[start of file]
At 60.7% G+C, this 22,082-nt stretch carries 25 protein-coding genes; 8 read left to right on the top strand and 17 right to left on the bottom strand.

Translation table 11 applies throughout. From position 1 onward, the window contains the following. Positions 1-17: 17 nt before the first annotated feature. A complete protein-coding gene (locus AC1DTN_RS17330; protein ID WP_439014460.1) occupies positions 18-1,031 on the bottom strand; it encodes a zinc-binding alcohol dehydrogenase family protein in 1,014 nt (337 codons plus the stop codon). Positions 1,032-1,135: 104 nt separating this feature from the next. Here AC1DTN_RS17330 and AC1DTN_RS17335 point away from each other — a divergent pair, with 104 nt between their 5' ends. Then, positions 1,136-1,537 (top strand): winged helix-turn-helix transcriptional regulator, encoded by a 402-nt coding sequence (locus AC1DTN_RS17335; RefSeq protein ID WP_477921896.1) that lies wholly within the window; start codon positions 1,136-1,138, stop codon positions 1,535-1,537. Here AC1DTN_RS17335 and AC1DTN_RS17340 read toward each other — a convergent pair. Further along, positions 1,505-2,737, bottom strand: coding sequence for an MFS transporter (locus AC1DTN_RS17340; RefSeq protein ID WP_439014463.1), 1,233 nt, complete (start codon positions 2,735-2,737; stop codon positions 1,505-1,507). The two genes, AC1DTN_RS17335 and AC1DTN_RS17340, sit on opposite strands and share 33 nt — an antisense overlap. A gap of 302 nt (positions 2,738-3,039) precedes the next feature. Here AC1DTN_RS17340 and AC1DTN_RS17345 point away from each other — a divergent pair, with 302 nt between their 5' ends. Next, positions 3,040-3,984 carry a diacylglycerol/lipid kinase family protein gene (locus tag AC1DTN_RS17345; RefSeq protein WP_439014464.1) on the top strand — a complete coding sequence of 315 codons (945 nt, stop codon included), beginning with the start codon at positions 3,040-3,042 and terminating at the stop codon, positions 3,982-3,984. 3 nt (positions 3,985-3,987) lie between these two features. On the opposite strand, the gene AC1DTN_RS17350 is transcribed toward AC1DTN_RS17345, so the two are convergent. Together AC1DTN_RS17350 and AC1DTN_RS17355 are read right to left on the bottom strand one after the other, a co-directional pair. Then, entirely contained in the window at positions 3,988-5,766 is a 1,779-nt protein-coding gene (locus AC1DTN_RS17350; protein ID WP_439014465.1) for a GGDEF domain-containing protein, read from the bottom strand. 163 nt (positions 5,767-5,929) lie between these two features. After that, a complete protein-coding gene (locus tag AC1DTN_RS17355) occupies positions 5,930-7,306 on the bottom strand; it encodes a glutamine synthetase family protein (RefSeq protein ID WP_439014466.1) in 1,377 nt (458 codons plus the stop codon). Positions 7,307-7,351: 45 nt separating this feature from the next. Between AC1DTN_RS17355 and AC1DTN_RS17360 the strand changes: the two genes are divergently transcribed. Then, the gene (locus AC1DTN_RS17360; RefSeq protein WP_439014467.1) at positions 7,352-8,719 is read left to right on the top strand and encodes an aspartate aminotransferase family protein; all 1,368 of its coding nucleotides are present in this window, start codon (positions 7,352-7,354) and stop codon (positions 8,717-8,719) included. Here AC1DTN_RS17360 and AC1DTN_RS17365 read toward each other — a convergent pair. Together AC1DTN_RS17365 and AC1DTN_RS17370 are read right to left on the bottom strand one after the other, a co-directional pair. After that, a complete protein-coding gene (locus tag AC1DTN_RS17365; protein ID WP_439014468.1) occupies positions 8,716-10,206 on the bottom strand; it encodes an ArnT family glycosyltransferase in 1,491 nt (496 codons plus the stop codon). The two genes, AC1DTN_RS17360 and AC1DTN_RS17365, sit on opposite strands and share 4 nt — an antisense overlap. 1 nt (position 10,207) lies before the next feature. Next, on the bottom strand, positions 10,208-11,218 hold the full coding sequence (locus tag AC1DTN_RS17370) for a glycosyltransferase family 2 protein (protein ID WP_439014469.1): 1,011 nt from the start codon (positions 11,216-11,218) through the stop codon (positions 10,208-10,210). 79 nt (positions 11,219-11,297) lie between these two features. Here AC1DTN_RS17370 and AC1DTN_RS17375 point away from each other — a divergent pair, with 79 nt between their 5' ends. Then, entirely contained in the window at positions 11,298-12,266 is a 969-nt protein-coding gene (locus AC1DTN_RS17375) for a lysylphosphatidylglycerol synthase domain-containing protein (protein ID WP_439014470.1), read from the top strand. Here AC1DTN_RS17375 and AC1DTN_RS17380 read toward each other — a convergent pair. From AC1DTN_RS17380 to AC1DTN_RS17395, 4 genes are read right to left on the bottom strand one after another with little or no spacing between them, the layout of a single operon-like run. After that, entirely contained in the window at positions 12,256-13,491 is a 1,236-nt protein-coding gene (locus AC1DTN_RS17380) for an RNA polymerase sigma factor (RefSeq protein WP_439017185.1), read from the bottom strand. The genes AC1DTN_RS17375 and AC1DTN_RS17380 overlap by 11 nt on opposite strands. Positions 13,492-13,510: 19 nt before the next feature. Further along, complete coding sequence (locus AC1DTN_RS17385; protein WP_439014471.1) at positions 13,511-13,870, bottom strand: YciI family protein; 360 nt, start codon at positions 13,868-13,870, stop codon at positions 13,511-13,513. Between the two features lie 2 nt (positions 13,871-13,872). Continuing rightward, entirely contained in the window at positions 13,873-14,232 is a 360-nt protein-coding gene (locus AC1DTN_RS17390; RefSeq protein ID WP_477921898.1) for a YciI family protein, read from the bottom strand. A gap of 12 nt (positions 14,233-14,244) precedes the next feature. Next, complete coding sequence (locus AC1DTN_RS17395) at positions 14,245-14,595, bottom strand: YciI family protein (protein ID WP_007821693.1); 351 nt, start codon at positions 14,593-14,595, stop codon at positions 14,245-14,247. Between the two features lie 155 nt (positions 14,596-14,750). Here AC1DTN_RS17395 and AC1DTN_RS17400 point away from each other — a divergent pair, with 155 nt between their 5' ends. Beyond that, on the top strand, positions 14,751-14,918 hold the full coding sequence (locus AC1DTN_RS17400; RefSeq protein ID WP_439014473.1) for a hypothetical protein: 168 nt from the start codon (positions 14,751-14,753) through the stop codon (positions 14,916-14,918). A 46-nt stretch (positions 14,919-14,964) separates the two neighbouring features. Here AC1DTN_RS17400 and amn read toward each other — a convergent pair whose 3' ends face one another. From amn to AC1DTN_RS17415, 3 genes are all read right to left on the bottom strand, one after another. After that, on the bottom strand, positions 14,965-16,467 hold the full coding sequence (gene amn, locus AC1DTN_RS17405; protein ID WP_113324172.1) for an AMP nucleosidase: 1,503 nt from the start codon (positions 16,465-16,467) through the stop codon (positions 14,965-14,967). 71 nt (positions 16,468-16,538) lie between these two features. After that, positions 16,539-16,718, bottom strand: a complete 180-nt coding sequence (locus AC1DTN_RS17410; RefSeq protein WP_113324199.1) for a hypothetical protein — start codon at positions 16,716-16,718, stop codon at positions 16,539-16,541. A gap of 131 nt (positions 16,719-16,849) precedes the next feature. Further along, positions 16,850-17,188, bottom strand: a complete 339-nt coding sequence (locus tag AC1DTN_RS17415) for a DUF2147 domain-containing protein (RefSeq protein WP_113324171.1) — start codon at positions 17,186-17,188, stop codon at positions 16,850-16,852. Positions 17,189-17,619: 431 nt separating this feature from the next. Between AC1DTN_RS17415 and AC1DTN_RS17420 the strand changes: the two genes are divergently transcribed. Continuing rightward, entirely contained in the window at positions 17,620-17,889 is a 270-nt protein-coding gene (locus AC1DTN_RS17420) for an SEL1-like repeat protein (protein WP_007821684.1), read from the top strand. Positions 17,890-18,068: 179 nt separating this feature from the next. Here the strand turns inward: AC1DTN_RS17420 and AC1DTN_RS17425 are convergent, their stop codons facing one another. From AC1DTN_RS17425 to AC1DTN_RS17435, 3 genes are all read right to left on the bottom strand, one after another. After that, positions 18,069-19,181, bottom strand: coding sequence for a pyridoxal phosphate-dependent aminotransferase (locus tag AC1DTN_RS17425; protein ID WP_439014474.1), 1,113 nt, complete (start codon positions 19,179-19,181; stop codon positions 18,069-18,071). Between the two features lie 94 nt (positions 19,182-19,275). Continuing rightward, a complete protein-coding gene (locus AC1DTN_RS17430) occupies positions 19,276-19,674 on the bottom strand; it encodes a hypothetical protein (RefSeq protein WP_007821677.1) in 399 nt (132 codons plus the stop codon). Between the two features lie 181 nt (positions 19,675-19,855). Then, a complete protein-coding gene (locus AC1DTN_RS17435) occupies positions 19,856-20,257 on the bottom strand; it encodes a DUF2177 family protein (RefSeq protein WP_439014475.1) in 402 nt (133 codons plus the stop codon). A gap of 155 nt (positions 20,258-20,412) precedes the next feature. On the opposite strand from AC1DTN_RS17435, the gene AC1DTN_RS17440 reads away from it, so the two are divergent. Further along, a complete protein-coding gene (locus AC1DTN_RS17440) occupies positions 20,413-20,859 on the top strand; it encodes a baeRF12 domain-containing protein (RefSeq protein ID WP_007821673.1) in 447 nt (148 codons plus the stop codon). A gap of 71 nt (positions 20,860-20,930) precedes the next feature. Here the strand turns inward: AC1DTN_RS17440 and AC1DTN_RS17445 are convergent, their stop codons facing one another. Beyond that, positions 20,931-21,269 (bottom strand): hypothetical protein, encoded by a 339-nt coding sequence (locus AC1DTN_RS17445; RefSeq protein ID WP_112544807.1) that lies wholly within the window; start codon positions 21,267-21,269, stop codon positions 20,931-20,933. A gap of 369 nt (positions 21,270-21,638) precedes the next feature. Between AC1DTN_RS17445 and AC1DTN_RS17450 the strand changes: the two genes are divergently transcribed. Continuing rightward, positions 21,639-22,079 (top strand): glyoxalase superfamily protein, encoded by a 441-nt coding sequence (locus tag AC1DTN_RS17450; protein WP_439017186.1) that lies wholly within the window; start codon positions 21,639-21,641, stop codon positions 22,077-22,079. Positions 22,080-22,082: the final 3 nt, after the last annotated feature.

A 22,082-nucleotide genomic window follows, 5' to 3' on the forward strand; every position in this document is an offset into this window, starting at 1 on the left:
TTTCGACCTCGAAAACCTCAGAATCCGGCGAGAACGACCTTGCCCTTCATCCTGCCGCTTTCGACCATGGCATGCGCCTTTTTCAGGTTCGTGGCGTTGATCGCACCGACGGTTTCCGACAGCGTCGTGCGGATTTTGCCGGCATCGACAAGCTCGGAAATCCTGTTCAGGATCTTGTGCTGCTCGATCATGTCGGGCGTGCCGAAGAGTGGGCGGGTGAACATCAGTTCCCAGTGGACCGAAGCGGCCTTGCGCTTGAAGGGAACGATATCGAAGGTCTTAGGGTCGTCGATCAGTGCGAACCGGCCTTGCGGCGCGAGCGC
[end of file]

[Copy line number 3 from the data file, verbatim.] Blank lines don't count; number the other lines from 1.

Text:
A 22,082-nucleotide genomic window follows, 5' to 3' on the forward strand; every position in this document is an offset into this window, starting at 1 on the left: